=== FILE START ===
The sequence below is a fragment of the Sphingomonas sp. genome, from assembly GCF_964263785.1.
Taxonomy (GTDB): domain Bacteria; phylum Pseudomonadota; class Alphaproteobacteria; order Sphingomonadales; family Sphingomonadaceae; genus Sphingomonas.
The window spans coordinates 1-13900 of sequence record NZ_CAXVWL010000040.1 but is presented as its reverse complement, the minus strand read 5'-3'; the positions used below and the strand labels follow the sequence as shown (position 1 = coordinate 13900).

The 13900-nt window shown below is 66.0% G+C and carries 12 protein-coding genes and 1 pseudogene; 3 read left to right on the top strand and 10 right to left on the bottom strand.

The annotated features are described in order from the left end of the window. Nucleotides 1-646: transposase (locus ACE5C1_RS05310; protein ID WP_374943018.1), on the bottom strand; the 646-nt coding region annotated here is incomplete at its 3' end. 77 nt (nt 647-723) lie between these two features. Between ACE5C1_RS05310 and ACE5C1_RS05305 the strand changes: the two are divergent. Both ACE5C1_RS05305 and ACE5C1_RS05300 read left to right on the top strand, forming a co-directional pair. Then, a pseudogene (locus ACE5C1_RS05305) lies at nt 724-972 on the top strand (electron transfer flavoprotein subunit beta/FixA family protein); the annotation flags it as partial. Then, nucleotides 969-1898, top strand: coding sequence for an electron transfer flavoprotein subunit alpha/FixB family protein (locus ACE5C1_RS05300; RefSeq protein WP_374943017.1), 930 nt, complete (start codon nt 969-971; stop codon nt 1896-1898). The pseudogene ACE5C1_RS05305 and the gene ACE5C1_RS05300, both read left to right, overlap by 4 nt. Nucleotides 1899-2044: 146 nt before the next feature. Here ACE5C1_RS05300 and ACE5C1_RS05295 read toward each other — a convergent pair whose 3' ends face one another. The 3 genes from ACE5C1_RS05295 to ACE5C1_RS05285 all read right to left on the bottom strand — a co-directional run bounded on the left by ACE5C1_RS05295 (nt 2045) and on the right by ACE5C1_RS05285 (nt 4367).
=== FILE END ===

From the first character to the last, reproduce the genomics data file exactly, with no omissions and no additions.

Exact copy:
The sequence below is a fragment of the Sphingomonas sp. genome, from assembly GCF_964263785.1.
Taxonomy (GTDB): domain Bacteria; phylum Pseudomonadota; class Alphaproteobacteria; order Sphingomonadales; family Sphingomonadaceae; genus Sphingomonas.
The window spans coordinates 1-13900 of sequence record NZ_CAXVWL010000040.1 but is presented as its reverse complement, the minus strand read 5'-3'; the positions used below and the strand labels follow the sequence as shown (position 1 = coordinate 13900).

The 13900-nt window shown below is 66.0% G+C and carries 12 protein-coding genes and 1 pseudogene; 3 read left to right on the top strand and 10 right to left on the bottom strand.

The annotated features are described in order from the left end of the window. Nucleotides 1-646: transposase (locus ACE5C1_RS05310; protein ID WP_374943018.1), on the bottom strand; the 646-nt coding region annotated here is incomplete at its 3' end. 77 nt (nt 647-723) lie between these two features. Between ACE5C1_RS05310 and ACE5C1_RS05305 the strand changes: the two are divergent. Both ACE5C1_RS05305 and ACE5C1_RS05300 read left to right on the top strand, forming a co-directional pair. Then, a pseudogene (locus ACE5C1_RS05305) lies at nt 724-972 on the top strand (electron transfer flavoprotein subunit beta/FixA family protein); the annotation flags it as partial. Then, nucleotides 969-1898, top strand: coding sequence for an electron transfer flavoprotein subunit alpha/FixB family protein (locus ACE5C1_RS05300; RefSeq protein WP_374943017.1), 930 nt, complete (start codon nt 969-971; stop codon nt 1896-1898). The pseudogene ACE5C1_RS05305 and the gene ACE5C1_RS05300, both read left to right, overlap by 4 nt. Nucleotides 1899-2044: 146 nt before the next feature. Here ACE5C1_RS05300 and ACE5C1_RS05295 read toward each other — a convergent pair whose 3' ends face one another. The 3 genes from ACE5C1_RS05295 to ACE5C1_RS05285 all read right to left on the bottom strand — a co-directional run bounded on the left by ACE5C1_RS05295 (nt 2045) and on the right by ACE5C1_RS05285 (nt 4367).